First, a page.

Greene began her visual art studies at the University of New Mexico and went on to earn a BFA from Western University. Her work has been exhibited at the Woodland Cultural Centre (Brantford, Ontario), Saw Gallery (Ottawa, Ontario), Walter Phillips Gallery (Banff, Alberta), Thunder Bay Art Gallery (Thunder Bay, Ontario), Iroquois Indian Museum (Howes Cave, New York), Gary Farmer Gallery (Santa Fe, New Mexico), and others. Greene has been the recipient of grants from the Canada Council for the Arts and the Ontario Arts Council.

McIntosh Gallery acknowledges with gratitude the financial support of the McIntosh Gallery Art and Travel Committee that made this exhibition possible.

For more information about McIntosh Gallery and this exhibition, contact Abby Vincent, Communications and Outreach Coordinator, avince5@uwo.ca, 519.661.2111 ext. 87576.

March 6 - June 13: Johannes Zits: Listening to Trees

Listening to Trees
Johannes Zits

Curated by James Patten
March 6 - June 13, 2020
Opening reception: Friday, March 6 at 7:00 p.m.

Johannes Zits, Up and Over a Stone, Kiawe Tree 2018, performance, Kona, Big Island, Hawaii, photography: Ed Pien. Courtesy of the artist.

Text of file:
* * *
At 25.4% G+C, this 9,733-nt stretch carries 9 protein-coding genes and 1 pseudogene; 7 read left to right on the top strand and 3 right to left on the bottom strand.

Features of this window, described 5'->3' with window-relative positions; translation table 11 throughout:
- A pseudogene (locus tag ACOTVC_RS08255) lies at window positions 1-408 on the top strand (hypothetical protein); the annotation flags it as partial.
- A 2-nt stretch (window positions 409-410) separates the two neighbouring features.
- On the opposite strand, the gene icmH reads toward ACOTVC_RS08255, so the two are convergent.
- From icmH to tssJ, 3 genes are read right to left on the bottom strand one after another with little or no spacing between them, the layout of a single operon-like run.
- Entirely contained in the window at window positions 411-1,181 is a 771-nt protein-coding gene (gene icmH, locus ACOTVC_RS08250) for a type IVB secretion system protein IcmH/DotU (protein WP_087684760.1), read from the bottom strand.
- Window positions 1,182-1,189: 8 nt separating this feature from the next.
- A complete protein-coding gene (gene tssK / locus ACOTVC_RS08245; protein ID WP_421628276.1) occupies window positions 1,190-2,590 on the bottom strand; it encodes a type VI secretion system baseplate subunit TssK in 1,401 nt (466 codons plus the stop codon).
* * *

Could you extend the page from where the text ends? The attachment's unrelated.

Many of us, especially in Canada, would claim a special relationship with trees and forests. But if we were asked to define that relationship, or to describe our interactions with trees, we might come up short on answers. For the past ten years, Toronto performance artist Johannes Zits has been working with trees around the world. From Cambodia to Cuba, the trees he chooses tend to have unique historical or cultural value within communities. Some have borne witness to horrific human tragedies. Others mark the gradual development of communities as a gathering place or landmark.

Using nonverbal actions, he approaches nature as a body that is alive, vulnerable, and socially contextualized. Instead of making nature a passive backdrop in front of which human history unfolds, his encounters with trees are reflective and empathetic. Aligned with panpsychism, a philosophical world view in which all matter has consciousness, Zits' practice shares an affinity with cultures in which humanity is seen as continuous with nature. To this end, he often collaborates with local communities to enhance his performances and interactions with trees.